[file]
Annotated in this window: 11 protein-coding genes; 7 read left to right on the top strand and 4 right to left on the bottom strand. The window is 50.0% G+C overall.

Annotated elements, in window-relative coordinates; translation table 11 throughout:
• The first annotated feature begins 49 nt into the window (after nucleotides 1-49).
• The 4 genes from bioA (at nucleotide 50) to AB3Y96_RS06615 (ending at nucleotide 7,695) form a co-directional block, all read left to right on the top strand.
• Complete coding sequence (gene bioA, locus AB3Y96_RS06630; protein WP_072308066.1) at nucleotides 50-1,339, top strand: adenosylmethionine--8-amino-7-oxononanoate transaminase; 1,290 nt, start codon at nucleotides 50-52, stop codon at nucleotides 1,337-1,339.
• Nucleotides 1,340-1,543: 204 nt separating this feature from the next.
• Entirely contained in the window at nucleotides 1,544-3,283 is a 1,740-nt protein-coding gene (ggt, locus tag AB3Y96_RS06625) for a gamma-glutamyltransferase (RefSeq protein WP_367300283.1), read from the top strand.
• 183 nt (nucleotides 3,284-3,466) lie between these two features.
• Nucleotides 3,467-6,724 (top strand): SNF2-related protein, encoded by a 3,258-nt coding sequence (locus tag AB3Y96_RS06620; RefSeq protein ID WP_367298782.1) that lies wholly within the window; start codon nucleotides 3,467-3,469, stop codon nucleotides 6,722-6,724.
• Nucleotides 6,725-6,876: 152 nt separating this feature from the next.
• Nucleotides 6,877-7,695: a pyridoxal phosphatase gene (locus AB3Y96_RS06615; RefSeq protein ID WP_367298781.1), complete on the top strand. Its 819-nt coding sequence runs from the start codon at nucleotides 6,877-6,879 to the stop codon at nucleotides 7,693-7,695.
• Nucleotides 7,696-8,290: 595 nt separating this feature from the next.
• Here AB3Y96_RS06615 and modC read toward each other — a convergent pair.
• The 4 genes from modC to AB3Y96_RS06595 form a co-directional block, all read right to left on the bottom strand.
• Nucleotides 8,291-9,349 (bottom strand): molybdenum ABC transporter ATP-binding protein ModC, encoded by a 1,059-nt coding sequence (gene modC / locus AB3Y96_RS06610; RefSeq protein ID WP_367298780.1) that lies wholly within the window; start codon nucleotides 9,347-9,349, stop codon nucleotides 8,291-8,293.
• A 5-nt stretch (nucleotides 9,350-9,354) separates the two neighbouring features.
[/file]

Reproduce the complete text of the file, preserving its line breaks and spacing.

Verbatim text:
Annotated in this window: 11 protein-coding genes; 7 read left to right on the top strand and 4 right to left on the bottom strand. The window is 50.0% G+C overall.

Annotated elements, in window-relative coordinates; translation table 11 throughout:
• The first annotated feature begins 49 nt into the window (after nucleotides 1-49).
• The 4 genes from bioA (at nucleotide 50) to AB3Y96_RS06615 (ending at nucleotide 7,695) form a co-directional block, all read left to right on the top strand.
• Complete coding sequence (gene bioA, locus AB3Y96_RS06630; protein WP_072308066.1) at nucleotides 50-1,339, top strand: adenosylmethionine--8-amino-7-oxononanoate transaminase; 1,290 nt, start codon at nucleotides 50-52, stop codon at nucleotides 1,337-1,339.
• Nucleotides 1,340-1,543: 204 nt separating this feature from the next.
• Entirely contained in the window at nucleotides 1,544-3,283 is a 1,740-nt protein-coding gene (ggt, locus tag AB3Y96_RS06625) for a gamma-glutamyltransferase (RefSeq protein WP_367300283.1), read from the top strand.
• 183 nt (nucleotides 3,284-3,466) lie between these two features.
• Nucleotides 3,467-6,724 (top strand): SNF2-related protein, encoded by a 3,258-nt coding sequence (locus tag AB3Y96_RS06620; RefSeq protein ID WP_367298782.1) that lies wholly within the window; start codon nucleotides 3,467-3,469, stop codon nucleotides 6,722-6,724.
• Nucleotides 6,725-6,876: 152 nt separating this feature from the next.
• Nucleotides 6,877-7,695: a pyridoxal phosphatase gene (locus AB3Y96_RS06615; RefSeq protein ID WP_367298781.1), complete on the top strand. Its 819-nt coding sequence runs from the start codon at nucleotides 6,877-6,879 to the stop codon at nucleotides 7,693-7,695.
• Nucleotides 7,696-8,290: 595 nt separating this feature from the next.
• Here AB3Y96_RS06615 and modC read toward each other — a convergent pair.
• The 4 genes from modC to AB3Y96_RS06595 form a co-directional block, all read right to left on the bottom strand.
• Nucleotides 8,291-9,349 (bottom strand): molybdenum ABC transporter ATP-binding protein ModC, encoded by a 1,059-nt coding sequence (gene modC / locus AB3Y96_RS06610; RefSeq protein ID WP_367298780.1) that lies wholly within the window; start codon nucleotides 9,347-9,349, stop codon nucleotides 8,291-8,293.
• A 5-nt stretch (nucleotides 9,350-9,354) separates the two neighbouring features.